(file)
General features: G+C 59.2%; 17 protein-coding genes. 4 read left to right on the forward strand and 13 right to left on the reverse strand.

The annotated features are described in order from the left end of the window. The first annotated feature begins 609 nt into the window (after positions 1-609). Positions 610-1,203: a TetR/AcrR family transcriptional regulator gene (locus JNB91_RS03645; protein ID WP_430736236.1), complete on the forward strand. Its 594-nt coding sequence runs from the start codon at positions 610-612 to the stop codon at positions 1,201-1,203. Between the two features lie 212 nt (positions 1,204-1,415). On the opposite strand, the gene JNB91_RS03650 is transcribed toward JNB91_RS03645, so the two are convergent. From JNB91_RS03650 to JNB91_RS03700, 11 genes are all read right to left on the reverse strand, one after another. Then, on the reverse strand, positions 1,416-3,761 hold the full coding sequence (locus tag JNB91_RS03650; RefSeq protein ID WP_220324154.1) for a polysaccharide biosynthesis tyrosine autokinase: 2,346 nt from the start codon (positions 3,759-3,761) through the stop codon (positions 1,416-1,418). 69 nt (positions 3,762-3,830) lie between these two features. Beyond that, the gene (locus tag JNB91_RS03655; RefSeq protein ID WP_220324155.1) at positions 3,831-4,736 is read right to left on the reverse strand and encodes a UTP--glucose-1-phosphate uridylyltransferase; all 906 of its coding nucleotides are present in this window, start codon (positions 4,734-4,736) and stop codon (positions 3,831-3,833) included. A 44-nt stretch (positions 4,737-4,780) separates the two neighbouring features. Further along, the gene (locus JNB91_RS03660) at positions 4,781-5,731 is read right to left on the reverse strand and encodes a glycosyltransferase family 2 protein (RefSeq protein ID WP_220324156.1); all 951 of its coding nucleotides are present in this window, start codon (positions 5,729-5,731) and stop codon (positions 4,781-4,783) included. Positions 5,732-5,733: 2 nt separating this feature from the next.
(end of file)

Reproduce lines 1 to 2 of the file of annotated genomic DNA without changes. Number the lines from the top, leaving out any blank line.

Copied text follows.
General features: G+C 59.2%; 17 protein-coding genes. 4 read left to right on the forward strand and 13 right to left on the reverse strand.

The annotated features are described in order from the left end of the window. The first annotated feature begins 609 nt into the window (after positions 1-609). Positions 610-1,203: a TetR/AcrR family transcriptional regulator gene (locus JNB91_RS03645; protein ID WP_430736236.1), complete on the forward strand. Its 594-nt coding sequence runs from the start codon at positions 610-612 to the stop codon at positions 1,201-1,203. Between the two features lie 212 nt (positions 1,204-1,415). On the opposite strand, the gene JNB91_RS03650 is transcribed toward JNB91_RS03645, so the two are convergent. From JNB91_RS03650 to JNB91_RS03700, 11 genes are all read right to left on the reverse strand, one after another. Then, on the reverse strand, positions 1,416-3,761 hold the full coding sequence (locus tag JNB91_RS03650; RefSeq protein ID WP_220324154.1) for a polysaccharide biosynthesis tyrosine autokinase: 2,346 nt from the start codon (positions 3,759-3,761) through the stop codon (positions 1,416-1,418). 69 nt (positions 3,762-3,830) lie between these two features. Beyond that, the gene (locus tag JNB91_RS03655; RefSeq protein ID WP_220324155.1) at positions 3,831-4,736 is read right to left on the reverse strand and encodes a UTP--glucose-1-phosphate uridylyltransferase; all 906 of its coding nucleotides are present in this window, start codon (positions 4,734-4,736) and stop codon (positions 3,831-3,833) included. A 44-nt stretch (positions 4,737-4,780) separates the two neighbouring features. Further along, the gene (locus JNB91_RS03660) at positions 4,781-5,731 is read right to left on the reverse strand and encodes a glycosyltransferase family 2 protein (RefSeq protein ID WP_220324156.1); all 951 of its coding nucleotides are present in this window, start codon (positions 5,729-5,731) and stop codon (positions 4,781-4,783) included. Positions 5,732-5,733: 2 nt separating this feature from the next.